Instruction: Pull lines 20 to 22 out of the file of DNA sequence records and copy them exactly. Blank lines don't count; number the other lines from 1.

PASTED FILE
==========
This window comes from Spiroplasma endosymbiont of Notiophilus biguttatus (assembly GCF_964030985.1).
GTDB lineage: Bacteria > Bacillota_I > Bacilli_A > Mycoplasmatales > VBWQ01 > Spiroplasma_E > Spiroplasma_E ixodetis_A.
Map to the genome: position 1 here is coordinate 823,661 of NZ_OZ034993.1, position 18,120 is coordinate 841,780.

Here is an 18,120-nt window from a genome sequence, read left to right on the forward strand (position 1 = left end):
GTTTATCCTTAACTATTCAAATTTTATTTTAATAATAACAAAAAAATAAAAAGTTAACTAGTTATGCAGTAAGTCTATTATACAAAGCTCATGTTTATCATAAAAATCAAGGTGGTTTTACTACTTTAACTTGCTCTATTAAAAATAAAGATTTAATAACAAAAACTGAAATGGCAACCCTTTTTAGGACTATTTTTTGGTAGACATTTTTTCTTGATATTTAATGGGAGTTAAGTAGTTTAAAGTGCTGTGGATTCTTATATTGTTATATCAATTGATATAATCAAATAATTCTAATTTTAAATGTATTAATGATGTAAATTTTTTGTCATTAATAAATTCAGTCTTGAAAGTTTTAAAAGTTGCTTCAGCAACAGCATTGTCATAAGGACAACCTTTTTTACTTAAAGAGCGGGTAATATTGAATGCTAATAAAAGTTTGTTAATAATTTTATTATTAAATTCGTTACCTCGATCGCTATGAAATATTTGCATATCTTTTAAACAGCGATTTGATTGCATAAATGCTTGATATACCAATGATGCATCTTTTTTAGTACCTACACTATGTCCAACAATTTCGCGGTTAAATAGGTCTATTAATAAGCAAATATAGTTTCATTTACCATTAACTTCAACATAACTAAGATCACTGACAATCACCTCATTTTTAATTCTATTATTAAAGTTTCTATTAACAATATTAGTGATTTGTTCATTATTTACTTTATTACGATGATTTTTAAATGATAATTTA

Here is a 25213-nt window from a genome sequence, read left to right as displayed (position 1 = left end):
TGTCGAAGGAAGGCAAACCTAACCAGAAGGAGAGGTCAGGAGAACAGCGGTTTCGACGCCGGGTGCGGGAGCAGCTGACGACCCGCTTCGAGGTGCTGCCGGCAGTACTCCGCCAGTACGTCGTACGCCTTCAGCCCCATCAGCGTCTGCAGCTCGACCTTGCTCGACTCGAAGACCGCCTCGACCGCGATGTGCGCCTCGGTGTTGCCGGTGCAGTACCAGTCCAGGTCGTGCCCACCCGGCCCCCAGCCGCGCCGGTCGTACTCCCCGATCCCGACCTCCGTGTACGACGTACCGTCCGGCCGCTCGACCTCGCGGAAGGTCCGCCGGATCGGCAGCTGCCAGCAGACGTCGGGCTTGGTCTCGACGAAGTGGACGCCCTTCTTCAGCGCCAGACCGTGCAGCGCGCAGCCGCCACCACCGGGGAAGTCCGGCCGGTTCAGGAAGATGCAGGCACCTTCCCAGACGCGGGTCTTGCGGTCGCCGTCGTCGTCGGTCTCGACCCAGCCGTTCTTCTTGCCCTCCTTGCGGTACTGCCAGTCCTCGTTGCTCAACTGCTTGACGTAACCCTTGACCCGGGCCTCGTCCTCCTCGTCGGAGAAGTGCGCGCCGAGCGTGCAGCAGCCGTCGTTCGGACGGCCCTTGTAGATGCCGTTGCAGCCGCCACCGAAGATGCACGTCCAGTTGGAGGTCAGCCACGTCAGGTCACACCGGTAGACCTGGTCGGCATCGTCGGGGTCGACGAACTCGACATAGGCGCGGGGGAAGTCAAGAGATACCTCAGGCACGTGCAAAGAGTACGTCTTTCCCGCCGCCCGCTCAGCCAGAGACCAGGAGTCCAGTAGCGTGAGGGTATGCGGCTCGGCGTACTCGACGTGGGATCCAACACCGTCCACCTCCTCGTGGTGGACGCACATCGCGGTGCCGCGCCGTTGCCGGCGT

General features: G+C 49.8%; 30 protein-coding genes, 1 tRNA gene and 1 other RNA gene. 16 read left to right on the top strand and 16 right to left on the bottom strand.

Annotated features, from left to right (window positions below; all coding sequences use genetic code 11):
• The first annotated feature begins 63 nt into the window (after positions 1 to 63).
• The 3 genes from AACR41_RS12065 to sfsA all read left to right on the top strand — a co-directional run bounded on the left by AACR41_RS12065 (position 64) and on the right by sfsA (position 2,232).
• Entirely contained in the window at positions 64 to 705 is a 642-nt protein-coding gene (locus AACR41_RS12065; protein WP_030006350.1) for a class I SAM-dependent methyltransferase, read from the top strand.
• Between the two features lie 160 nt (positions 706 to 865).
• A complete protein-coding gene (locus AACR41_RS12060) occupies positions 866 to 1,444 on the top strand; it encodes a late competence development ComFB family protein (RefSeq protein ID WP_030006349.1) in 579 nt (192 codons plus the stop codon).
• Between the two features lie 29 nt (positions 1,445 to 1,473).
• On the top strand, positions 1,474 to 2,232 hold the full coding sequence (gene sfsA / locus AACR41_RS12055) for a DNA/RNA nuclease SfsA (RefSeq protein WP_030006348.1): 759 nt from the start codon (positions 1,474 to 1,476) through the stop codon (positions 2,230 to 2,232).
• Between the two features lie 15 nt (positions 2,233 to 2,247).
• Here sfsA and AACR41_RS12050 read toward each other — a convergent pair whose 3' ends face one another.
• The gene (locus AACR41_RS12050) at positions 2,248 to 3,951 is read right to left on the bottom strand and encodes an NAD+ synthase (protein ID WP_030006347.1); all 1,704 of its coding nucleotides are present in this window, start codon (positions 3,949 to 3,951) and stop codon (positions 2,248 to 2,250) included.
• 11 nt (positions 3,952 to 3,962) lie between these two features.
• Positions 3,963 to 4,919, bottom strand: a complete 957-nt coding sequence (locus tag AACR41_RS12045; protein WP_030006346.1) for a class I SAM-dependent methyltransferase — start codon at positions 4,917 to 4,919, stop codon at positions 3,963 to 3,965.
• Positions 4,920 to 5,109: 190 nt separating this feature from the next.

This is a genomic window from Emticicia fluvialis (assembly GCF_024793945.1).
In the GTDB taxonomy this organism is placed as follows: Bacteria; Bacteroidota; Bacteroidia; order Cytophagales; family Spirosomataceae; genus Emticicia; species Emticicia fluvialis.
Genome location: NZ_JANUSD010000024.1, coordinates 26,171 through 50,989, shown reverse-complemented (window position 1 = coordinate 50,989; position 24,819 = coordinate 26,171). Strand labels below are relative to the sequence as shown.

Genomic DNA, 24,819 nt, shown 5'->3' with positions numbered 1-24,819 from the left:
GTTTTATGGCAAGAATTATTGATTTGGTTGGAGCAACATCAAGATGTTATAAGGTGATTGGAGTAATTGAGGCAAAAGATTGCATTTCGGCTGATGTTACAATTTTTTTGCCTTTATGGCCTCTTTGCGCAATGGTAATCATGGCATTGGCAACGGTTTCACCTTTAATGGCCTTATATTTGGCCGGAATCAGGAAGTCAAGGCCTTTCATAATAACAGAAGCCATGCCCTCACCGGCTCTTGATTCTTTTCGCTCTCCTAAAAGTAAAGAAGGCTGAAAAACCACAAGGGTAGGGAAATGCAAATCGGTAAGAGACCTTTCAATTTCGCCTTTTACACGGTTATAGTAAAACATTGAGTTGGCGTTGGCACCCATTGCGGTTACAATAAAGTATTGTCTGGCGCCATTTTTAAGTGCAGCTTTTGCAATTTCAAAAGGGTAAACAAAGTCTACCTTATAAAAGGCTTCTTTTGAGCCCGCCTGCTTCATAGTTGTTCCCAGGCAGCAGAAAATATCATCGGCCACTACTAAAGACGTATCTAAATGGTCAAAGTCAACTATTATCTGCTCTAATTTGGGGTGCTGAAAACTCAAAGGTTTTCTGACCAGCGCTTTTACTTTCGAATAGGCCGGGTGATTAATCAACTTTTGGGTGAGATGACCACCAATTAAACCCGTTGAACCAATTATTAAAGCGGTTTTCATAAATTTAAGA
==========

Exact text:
• 11 nt (positions 3,952 to 3,962) lie between these two features.
• Positions 3,963 to 4,919, bottom strand: a complete 957-nt coding sequence (locus tag AACR41_RS12045; protein WP_030006346.1) for a class I SAM-dependent methyltransferase — start codon at positions 4,917 to 4,919, stop codon at positions 3,963 to 3,965.
• Positions 4,920 to 5,109: 190 nt separating this feature from the next.